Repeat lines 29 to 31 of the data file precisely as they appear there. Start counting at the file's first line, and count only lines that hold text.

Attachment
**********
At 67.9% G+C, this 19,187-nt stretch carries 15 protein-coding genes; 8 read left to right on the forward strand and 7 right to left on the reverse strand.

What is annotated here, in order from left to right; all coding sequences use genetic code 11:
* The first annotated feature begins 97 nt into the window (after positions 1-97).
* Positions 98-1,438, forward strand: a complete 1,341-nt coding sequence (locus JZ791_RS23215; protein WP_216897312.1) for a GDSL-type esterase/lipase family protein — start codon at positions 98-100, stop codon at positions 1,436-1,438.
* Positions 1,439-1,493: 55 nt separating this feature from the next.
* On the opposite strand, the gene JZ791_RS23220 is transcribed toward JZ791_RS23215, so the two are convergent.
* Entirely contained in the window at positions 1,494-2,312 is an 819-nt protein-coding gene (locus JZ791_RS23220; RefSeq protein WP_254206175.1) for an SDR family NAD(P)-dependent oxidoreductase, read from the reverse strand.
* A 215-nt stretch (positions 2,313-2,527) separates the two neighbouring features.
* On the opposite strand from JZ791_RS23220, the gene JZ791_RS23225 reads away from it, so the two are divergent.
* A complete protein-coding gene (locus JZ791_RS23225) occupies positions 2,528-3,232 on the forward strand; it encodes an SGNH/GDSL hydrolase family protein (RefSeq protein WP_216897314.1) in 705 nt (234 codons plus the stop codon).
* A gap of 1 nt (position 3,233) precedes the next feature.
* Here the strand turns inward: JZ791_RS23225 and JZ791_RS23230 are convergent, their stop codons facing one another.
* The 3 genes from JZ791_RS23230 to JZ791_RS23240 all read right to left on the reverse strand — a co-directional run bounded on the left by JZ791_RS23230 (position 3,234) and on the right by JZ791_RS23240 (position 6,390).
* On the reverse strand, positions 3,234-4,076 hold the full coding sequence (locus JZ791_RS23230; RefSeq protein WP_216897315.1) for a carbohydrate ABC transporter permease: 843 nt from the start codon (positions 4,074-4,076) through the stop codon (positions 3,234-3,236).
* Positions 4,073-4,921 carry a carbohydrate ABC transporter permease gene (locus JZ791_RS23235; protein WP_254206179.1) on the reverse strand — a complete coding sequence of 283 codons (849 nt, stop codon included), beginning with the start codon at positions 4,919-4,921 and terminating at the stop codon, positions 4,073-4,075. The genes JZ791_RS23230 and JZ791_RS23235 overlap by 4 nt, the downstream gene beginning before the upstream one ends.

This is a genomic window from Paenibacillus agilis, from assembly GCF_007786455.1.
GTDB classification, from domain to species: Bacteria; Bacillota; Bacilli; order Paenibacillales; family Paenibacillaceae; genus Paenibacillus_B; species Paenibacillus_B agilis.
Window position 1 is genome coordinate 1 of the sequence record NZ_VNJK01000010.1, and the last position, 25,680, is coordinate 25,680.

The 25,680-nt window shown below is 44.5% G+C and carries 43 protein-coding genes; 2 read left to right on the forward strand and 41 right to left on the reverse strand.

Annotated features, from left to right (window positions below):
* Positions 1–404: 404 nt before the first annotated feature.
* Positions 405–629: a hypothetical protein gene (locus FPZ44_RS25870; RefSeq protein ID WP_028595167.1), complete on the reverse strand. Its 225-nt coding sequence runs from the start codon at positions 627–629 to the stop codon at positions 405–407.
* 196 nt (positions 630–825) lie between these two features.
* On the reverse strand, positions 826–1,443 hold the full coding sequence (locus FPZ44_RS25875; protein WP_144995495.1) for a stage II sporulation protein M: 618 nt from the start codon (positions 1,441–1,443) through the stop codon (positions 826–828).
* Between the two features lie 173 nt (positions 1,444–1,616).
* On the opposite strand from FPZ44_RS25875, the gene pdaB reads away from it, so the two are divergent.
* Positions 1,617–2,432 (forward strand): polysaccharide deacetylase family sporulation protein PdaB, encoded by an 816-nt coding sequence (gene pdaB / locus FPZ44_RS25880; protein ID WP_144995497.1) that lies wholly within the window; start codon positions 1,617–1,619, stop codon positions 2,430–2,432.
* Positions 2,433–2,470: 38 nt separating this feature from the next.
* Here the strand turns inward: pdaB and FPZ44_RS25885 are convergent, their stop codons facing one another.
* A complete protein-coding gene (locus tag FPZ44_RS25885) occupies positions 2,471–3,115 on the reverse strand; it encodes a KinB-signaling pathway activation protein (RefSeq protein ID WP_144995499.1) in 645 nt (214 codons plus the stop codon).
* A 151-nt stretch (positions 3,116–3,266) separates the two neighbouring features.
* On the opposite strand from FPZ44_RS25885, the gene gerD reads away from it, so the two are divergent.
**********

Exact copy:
* Here the strand turns inward: pdaB and FPZ44_RS25885 are convergent, their stop codons facing one another.
* A complete protein-coding gene (locus tag FPZ44_RS25885) occupies positions 2,471–3,115 on the reverse strand; it encodes a KinB-signaling pathway activation protein (RefSeq protein ID WP_144995499.1) in 645 nt (214 codons plus the stop codon).
* A 151-nt stretch (positions 3,116–3,266) separates the two neighbouring features.